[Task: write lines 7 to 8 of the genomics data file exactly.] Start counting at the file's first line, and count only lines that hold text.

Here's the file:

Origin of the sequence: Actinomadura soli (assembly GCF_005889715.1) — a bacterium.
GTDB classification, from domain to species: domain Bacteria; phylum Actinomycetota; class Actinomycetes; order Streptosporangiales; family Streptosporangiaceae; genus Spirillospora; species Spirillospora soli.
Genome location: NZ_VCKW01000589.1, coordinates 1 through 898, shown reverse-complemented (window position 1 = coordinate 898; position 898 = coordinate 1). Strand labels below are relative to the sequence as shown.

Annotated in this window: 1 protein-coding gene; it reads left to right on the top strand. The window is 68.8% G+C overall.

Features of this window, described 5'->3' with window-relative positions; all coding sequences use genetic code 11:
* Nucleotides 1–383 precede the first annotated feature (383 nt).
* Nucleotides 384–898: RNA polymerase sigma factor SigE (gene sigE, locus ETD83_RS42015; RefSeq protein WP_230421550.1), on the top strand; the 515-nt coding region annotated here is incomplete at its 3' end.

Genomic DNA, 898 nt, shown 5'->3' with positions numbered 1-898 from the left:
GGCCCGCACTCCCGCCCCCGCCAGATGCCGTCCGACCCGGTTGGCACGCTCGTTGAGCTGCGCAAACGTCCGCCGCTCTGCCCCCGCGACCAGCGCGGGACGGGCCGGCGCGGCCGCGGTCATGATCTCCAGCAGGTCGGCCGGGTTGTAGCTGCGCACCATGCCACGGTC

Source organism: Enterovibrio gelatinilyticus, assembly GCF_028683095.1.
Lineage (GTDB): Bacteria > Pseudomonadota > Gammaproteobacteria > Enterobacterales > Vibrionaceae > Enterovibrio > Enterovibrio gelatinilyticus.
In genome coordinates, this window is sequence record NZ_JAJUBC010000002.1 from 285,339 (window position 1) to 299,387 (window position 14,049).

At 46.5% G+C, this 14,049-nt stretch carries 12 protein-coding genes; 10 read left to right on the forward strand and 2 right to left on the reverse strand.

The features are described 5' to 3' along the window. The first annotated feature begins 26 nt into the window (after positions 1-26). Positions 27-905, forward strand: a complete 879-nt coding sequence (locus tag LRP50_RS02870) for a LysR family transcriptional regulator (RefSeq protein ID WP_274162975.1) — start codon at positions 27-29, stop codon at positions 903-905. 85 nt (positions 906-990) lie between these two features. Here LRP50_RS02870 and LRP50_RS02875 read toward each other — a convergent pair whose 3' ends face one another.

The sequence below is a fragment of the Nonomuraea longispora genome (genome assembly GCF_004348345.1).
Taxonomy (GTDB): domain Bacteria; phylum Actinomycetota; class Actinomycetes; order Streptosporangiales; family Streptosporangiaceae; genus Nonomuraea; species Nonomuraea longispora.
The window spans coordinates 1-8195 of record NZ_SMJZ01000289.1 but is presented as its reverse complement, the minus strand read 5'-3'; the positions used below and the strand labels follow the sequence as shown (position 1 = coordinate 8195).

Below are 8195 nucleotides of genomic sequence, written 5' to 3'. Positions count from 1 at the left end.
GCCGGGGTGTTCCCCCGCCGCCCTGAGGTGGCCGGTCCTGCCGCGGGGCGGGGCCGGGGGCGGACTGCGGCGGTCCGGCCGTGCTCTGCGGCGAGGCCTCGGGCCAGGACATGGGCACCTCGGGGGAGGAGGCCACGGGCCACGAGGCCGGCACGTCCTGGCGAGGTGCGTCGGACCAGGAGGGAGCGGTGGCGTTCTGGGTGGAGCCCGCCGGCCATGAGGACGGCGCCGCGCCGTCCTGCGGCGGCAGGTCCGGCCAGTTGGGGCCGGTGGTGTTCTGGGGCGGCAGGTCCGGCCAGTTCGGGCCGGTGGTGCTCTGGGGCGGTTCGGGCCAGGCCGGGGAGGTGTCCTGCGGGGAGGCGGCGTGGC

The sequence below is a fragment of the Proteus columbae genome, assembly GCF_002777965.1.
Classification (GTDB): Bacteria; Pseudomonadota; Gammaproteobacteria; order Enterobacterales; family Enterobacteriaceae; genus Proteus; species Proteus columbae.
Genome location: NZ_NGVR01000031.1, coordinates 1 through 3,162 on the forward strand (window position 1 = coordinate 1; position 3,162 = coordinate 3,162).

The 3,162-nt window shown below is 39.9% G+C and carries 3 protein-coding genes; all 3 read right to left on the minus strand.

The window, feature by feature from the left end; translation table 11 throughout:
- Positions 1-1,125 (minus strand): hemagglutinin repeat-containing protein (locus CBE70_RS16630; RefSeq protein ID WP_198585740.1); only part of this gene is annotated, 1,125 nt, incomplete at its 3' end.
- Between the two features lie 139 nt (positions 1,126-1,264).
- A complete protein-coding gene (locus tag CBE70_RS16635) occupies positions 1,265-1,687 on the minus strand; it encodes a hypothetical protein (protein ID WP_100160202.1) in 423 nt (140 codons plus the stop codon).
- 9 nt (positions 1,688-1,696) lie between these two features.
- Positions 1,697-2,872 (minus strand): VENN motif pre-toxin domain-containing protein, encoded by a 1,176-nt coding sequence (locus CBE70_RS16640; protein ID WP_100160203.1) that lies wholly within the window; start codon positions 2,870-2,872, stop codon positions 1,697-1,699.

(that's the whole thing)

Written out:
* Nucleotides 384–898: RNA polymerase sigma factor SigE (gene sigE, locus ETD83_RS42015; RefSeq protein WP_230421550.1), on the top strand; the 515-nt coding region annotated here is incomplete at its 3' end.

Genomic DNA, 898 nt, shown 5'->3' with positions numbered 1-898 from the left: